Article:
Make us your home page
Instagram

Shana Moulton's 'Journeys' a quirky video exhibition at Museum of Fine Arts, St. Petersburg

ST. PETERSBURG

If you take the time, you will find much to enjoy in "Shana Moulton: Journeys Out of the Body" at the Museum of Fine Arts, St. Petersburg. Therein lies your challenge. Taking the time means investing two hours, minimally, to view the 15 or so videos. Ideally, you would need at least three hours because you would probably want to revisit some of them. That commitment asks much of most museumgoers.

Watching a video is a different museum experience. While we might browse static art in a gallery, returning to a painting or sculpture, video requires the viewer to remain stationary as it unfolds. If we're lucky, a nearby bench provides a break. (If we're really lucky, we have the thoughtful planning of this museum which provides lightweight stools on wheels for our comfort.) So my feeling out of the gate is an exhibition based almost entirely on videos is a tough sell.

I suggest an entry-level strategy to appreciate the show.

The overview is Moulton's quirky take on quotidian, everyday situations we deal with but, in some instances, don't like to discuss; irritable bowel syndrome is a standout example she uses, and an unusual subject for art. Many of her "props" are over-the-counter medications, self-help gizmos and cosmetics as well as advertisements for them that become a sort of dialogue. Advertising, after all, could be the conversations we are reluctant to have with another person. ("Can we talk about hemorrhoid creams?" Not a good conversational gambit.)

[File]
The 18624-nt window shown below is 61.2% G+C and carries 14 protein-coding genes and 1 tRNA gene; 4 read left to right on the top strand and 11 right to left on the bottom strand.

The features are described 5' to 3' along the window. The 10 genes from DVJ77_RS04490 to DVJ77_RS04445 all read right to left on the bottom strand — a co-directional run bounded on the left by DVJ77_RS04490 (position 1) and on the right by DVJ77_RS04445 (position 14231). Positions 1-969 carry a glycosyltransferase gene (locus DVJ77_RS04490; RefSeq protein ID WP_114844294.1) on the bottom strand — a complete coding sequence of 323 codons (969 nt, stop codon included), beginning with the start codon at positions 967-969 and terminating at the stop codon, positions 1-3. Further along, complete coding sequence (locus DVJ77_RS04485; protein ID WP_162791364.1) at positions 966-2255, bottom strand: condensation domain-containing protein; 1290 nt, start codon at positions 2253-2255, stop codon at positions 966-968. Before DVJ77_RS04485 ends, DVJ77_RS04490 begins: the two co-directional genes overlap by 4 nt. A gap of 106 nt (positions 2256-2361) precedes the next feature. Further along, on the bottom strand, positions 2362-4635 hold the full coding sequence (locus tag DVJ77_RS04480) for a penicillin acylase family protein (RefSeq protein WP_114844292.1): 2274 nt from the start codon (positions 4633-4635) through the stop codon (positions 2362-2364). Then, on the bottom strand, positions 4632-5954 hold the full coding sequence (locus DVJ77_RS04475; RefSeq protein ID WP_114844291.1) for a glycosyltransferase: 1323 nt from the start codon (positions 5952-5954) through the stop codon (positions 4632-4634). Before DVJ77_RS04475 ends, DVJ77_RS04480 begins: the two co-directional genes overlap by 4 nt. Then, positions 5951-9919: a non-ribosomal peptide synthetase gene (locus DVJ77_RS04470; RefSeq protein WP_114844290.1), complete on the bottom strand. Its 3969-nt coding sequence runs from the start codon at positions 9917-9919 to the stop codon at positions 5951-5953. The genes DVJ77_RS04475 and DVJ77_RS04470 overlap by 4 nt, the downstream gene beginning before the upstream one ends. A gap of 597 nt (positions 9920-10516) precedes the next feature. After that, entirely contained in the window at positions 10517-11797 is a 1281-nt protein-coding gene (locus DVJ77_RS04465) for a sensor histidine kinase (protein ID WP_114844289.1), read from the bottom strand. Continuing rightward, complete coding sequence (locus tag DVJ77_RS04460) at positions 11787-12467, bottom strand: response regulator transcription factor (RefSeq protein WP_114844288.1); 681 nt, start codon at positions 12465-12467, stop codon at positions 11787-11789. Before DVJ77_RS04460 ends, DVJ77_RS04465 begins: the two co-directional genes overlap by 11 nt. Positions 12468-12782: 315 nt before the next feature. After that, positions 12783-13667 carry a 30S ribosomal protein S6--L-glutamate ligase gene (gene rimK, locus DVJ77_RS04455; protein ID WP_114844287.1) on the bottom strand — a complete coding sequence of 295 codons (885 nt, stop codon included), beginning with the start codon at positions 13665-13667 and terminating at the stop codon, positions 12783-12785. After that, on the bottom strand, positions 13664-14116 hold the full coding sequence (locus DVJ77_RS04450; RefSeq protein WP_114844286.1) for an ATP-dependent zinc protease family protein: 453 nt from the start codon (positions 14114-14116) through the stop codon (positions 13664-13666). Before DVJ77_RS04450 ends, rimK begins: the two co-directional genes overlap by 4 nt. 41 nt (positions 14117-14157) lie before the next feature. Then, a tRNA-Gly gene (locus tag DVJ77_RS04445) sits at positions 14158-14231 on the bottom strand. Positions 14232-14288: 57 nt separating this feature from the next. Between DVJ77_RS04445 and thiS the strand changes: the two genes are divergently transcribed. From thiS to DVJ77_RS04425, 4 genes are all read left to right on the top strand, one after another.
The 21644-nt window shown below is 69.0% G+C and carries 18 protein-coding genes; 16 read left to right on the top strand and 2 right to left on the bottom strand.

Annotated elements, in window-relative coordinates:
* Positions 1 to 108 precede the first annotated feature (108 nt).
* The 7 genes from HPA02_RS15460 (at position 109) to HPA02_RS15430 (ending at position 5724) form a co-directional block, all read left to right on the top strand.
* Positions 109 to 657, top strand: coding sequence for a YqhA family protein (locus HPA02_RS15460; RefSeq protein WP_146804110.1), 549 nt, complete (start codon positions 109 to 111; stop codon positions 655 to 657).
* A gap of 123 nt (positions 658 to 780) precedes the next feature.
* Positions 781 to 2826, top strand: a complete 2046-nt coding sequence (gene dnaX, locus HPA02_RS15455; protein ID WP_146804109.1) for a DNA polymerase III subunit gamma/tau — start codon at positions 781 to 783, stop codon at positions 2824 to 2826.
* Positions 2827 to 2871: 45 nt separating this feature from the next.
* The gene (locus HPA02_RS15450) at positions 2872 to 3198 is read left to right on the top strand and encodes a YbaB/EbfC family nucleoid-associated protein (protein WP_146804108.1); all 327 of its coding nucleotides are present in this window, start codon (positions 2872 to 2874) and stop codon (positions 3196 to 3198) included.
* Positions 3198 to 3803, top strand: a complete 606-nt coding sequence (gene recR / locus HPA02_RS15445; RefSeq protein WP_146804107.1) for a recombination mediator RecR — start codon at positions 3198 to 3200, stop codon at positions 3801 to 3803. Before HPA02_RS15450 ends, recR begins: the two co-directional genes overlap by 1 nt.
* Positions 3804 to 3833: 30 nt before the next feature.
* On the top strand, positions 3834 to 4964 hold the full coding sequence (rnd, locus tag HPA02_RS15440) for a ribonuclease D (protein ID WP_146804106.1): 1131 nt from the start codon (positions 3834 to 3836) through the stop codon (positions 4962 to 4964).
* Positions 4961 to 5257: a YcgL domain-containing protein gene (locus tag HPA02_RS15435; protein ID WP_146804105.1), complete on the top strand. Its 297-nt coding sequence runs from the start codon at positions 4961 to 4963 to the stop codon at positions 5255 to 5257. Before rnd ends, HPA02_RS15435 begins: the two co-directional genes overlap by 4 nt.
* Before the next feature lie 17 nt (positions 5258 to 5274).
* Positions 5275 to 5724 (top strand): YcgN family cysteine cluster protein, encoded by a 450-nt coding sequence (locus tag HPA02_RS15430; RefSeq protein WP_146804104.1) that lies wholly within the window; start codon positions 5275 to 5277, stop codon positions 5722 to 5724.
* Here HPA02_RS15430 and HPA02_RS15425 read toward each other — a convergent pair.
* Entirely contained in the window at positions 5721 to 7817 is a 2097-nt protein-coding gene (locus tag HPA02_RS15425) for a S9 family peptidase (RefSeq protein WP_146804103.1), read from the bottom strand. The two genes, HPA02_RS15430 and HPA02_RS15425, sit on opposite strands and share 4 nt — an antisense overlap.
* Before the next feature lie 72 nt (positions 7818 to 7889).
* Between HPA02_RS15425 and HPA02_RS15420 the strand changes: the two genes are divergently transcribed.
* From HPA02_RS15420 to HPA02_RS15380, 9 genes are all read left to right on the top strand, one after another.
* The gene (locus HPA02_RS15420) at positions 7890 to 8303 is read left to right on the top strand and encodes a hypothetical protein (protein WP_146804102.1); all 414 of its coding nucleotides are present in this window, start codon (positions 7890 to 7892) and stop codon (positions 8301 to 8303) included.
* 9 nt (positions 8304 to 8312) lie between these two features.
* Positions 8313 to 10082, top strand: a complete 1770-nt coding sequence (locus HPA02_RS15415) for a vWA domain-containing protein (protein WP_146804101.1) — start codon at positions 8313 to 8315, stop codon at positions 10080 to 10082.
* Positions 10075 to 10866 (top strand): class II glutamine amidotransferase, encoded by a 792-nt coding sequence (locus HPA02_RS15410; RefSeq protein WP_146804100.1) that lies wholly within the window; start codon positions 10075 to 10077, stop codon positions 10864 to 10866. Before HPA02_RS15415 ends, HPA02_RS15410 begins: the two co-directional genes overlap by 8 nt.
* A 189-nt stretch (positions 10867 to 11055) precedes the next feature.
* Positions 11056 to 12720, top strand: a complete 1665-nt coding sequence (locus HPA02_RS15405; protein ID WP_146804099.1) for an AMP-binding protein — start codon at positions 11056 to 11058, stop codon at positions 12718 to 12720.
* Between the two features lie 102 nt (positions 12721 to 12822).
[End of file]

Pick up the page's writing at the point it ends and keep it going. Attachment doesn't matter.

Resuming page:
When her alter ego Cynthia uses or ingests an item, she often undergoes a metamorphosis or unlocks deeper self-awareness. I think. I don't really understand any of it. It's entertaining — that isn't a negative — and interesting. Cynthia can be hilarious as a navel-gazing hypochondriac, but too obscure and personal for me. So I believe you will get plenty from the show if you flit around the galleries, feeling no guilt that you aren't giving each one your full attention. You will have "aha" moments in which you will relate to the artist's narrative.

That said, some works are more compelling than others. The Galactic Pot Healer Ascension was among my favorites because it seemed the most accessible. It, like all of Moulton's videos, is styled with bright colors and kitschy objects that act as counterpoints to Cynthia's deadpan performance. Cynthia accidentally breaks a beloved ceramic pot while reading Sky Mall magazine. (Great detail.) Through bizarre mediums, spilled laxative, for example, she receives messages guiding her to the pot healer who puts broken ones back together. She visits him/her — the person is headless, cloaked in a pink thing resembling a Snuggly and the same color as the laxative, and we don't hear his/her remarks; we see them printed on the screen like subtitles. After performing Itsy-Bitsy Spider-like gestures, the healer says the pot can't be fixed. But, he/she asks, how about a consolation massage? As the healer massages Cynthia's back, her flesh becomes clay with which he/she creates a new pot. It's baked in a microwave and emerges perfectly shaped and glazed. A related video shows the pot healer doing the spider routine as a vessel's shards come back together, then slide over to a shelf for display. The wall label gives us an esoteric interpretation of Pot Healer.